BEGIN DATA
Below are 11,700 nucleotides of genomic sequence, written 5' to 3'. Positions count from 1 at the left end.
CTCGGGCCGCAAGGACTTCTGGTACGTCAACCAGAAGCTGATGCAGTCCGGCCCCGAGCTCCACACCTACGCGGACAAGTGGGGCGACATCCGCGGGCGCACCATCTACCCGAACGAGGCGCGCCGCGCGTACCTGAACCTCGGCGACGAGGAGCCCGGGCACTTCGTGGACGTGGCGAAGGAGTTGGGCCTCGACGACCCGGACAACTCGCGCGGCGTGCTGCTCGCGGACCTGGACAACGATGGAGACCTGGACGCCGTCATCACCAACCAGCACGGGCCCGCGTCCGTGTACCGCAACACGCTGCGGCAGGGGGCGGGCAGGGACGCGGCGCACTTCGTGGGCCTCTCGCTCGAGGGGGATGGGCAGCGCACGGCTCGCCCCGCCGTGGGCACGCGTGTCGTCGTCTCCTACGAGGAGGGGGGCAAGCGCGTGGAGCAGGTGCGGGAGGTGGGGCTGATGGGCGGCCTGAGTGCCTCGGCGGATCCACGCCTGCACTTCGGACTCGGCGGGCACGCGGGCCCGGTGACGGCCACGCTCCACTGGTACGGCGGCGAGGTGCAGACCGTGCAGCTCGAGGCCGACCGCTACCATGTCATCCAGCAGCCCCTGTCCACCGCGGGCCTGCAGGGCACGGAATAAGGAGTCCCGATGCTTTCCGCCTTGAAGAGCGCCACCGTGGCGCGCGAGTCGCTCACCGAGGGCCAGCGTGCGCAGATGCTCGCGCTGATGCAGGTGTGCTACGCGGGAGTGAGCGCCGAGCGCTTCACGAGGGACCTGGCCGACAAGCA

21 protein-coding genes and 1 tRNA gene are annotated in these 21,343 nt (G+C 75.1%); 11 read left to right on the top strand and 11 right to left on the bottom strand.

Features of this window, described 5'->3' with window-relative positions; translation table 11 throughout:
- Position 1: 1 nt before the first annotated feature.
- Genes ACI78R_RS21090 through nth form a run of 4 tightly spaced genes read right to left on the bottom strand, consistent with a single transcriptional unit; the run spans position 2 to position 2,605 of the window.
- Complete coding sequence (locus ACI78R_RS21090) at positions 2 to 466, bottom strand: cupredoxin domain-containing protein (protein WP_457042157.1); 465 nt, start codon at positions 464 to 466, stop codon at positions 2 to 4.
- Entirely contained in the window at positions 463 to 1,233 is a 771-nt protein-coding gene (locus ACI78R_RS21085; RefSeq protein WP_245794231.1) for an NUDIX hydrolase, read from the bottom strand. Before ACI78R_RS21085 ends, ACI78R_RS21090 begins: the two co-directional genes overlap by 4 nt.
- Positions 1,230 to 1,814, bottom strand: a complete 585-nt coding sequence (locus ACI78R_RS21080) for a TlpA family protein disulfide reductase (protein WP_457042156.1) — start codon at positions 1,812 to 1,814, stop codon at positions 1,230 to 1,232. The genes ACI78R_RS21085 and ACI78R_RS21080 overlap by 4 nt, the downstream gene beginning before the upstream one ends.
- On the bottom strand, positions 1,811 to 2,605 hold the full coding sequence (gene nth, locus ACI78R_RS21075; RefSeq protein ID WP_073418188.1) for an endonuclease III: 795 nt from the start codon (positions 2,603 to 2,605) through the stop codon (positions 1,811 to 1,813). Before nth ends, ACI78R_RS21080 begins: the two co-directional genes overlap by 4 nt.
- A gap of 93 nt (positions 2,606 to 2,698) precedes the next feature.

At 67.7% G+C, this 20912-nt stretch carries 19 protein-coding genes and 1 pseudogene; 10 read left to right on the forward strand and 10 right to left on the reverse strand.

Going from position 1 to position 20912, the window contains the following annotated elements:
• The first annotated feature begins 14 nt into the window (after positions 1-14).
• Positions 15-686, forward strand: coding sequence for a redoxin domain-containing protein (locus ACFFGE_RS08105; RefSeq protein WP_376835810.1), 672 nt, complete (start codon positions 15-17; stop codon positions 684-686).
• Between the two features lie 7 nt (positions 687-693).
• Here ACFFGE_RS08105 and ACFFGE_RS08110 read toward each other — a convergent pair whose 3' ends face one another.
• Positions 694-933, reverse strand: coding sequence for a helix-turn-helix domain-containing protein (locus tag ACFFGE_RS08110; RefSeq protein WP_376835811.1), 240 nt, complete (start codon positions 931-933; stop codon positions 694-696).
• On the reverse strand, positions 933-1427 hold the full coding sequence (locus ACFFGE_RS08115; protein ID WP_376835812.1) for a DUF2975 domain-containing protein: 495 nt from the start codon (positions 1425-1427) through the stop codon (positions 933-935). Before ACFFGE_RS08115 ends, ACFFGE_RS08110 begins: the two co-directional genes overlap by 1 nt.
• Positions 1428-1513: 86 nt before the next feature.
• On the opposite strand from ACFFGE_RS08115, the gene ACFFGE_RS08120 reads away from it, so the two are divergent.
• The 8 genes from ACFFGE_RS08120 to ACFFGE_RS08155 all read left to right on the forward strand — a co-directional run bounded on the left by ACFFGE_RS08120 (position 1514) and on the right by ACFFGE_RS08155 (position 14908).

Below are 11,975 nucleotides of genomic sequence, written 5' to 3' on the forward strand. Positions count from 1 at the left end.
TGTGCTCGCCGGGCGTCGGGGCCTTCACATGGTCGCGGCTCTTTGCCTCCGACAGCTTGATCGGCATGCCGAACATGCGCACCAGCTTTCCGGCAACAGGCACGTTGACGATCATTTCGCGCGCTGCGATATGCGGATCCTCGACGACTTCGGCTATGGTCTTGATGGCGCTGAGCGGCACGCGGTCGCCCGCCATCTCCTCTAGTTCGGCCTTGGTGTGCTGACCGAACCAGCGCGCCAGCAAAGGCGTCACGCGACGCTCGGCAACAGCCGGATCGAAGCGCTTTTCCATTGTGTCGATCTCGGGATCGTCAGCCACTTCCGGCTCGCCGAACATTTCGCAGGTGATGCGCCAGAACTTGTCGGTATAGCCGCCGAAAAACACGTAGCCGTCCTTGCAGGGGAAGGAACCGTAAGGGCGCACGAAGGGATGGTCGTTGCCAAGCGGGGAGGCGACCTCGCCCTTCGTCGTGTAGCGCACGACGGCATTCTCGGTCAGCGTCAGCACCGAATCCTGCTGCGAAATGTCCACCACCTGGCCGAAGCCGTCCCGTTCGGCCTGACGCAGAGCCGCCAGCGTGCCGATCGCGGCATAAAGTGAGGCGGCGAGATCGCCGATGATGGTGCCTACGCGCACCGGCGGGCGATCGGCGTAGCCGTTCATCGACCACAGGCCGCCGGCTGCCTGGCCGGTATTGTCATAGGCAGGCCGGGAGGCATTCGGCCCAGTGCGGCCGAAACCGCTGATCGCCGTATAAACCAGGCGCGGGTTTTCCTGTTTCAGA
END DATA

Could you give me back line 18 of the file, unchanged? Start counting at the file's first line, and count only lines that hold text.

• Positions 694-933, reverse strand: coding sequence for a helix-turn-helix domain-containing protein (locus tag ACFFGE_RS08110; RefSeq protein WP_376835811.1), 240 nt, complete (start codon positions 931-933; stop codon positions 694-696).